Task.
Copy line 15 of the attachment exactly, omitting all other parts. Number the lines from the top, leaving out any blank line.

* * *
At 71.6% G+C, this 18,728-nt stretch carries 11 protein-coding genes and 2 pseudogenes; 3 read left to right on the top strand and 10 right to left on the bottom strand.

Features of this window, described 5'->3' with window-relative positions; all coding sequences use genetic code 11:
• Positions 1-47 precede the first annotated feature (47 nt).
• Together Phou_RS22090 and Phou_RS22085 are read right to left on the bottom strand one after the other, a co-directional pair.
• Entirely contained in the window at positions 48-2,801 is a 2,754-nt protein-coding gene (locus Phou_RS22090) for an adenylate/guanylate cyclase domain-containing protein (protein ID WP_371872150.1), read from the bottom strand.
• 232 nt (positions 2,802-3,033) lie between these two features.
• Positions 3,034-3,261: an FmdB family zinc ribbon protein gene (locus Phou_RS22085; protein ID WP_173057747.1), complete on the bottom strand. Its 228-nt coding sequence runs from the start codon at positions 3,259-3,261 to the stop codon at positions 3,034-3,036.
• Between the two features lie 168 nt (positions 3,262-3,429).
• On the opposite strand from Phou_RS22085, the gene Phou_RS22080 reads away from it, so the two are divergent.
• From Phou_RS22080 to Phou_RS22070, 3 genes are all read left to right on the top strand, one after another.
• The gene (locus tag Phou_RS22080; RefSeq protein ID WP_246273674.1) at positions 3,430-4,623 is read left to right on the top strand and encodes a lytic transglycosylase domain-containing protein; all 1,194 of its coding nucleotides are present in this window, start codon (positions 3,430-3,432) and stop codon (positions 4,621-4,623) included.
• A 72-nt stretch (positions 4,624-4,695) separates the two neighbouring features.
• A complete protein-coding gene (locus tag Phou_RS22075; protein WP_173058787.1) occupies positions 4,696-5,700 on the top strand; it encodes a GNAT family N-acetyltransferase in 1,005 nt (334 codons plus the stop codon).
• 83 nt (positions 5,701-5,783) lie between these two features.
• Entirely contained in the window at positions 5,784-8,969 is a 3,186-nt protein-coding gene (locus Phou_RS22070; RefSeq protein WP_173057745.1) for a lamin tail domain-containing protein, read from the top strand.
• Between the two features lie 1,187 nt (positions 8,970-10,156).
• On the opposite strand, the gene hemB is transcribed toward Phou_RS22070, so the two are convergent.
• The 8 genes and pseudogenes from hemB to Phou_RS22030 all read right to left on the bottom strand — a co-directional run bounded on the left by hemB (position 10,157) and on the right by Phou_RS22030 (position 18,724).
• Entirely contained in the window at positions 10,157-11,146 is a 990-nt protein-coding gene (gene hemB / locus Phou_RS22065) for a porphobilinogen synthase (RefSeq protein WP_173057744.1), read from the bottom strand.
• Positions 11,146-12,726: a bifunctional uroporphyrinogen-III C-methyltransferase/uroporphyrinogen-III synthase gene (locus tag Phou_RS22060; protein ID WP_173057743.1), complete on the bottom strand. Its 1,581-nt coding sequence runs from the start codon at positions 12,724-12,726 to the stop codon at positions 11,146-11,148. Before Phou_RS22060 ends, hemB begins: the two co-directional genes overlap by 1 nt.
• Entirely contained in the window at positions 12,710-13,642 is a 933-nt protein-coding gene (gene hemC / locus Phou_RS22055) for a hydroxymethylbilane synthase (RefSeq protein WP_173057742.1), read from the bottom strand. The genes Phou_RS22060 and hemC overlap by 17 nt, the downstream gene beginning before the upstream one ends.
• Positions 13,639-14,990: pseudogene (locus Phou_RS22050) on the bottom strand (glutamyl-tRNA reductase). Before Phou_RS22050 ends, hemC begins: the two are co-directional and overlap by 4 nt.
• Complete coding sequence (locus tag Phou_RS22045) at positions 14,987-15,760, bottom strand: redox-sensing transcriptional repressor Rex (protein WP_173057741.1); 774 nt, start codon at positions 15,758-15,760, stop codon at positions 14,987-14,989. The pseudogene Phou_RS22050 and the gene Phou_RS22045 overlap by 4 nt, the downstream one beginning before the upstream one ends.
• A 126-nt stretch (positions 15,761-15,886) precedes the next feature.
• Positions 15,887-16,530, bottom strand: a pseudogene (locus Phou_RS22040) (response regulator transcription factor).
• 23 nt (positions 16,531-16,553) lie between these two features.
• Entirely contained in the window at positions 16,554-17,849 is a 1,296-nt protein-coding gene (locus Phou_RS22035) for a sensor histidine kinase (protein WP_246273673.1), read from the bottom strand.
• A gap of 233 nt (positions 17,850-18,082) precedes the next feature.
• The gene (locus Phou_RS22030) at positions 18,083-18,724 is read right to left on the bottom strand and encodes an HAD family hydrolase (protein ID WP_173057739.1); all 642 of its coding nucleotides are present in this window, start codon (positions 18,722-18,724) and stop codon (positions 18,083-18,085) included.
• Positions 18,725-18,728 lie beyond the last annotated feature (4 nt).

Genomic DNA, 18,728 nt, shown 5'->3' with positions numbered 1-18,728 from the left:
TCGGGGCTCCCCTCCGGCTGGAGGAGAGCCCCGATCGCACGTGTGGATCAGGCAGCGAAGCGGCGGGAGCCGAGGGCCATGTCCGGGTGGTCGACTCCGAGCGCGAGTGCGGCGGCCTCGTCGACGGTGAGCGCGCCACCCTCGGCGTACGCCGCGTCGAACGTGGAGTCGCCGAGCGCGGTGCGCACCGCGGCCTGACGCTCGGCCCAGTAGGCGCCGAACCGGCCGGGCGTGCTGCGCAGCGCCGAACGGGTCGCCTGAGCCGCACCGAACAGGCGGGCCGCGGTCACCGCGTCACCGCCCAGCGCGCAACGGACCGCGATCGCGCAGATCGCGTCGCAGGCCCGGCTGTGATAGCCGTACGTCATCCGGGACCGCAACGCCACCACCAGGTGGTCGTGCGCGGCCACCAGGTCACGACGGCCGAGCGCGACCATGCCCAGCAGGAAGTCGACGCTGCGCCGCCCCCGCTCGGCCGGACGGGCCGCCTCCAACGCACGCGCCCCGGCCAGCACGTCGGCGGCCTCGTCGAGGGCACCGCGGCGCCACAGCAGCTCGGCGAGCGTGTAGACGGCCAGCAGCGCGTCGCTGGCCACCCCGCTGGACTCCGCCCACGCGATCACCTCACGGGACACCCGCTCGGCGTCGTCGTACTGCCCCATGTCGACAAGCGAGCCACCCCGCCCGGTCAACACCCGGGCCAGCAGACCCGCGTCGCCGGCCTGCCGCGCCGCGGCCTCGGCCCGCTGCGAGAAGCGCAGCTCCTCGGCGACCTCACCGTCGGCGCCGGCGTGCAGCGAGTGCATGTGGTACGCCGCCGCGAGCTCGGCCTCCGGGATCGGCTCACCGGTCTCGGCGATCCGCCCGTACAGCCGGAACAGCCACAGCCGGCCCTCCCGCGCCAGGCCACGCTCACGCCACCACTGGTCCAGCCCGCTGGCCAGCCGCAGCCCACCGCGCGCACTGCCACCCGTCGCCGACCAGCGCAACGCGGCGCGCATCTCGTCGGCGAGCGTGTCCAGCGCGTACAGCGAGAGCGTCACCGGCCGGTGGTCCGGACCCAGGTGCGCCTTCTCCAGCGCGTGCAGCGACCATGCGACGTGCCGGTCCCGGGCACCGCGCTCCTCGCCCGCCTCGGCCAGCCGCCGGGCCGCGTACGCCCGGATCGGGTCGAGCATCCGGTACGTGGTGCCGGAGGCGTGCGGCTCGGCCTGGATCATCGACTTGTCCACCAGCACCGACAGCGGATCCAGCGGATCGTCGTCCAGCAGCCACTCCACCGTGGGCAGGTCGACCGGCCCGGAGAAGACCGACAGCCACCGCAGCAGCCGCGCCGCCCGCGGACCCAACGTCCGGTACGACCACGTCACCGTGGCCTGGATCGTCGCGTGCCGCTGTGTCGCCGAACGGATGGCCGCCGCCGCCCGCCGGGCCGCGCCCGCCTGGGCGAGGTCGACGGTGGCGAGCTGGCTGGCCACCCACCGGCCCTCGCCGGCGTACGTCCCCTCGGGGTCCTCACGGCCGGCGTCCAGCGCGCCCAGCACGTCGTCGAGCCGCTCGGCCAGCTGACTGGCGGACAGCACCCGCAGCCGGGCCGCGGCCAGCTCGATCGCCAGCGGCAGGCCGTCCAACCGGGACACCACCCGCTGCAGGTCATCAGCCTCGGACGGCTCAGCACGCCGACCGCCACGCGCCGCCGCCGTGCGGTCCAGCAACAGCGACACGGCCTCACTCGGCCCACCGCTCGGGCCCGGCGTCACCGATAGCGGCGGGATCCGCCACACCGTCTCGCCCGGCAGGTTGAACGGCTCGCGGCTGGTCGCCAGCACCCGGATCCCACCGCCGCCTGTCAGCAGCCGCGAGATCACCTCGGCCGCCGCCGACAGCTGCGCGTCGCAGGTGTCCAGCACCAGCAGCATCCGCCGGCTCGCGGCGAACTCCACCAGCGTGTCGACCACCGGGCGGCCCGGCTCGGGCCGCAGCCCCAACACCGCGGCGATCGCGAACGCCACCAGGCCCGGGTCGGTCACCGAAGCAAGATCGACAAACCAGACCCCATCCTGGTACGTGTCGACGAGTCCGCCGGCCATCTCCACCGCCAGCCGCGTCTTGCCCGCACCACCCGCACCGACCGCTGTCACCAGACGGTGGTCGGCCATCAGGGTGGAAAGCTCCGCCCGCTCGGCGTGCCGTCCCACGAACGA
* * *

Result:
• Entirely contained in the window at positions 5,784-8,969 is a 3,186-nt protein-coding gene (locus Phou_RS22070; RefSeq protein WP_173057745.1) for a lamin tail domain-containing protein, read from the top strand.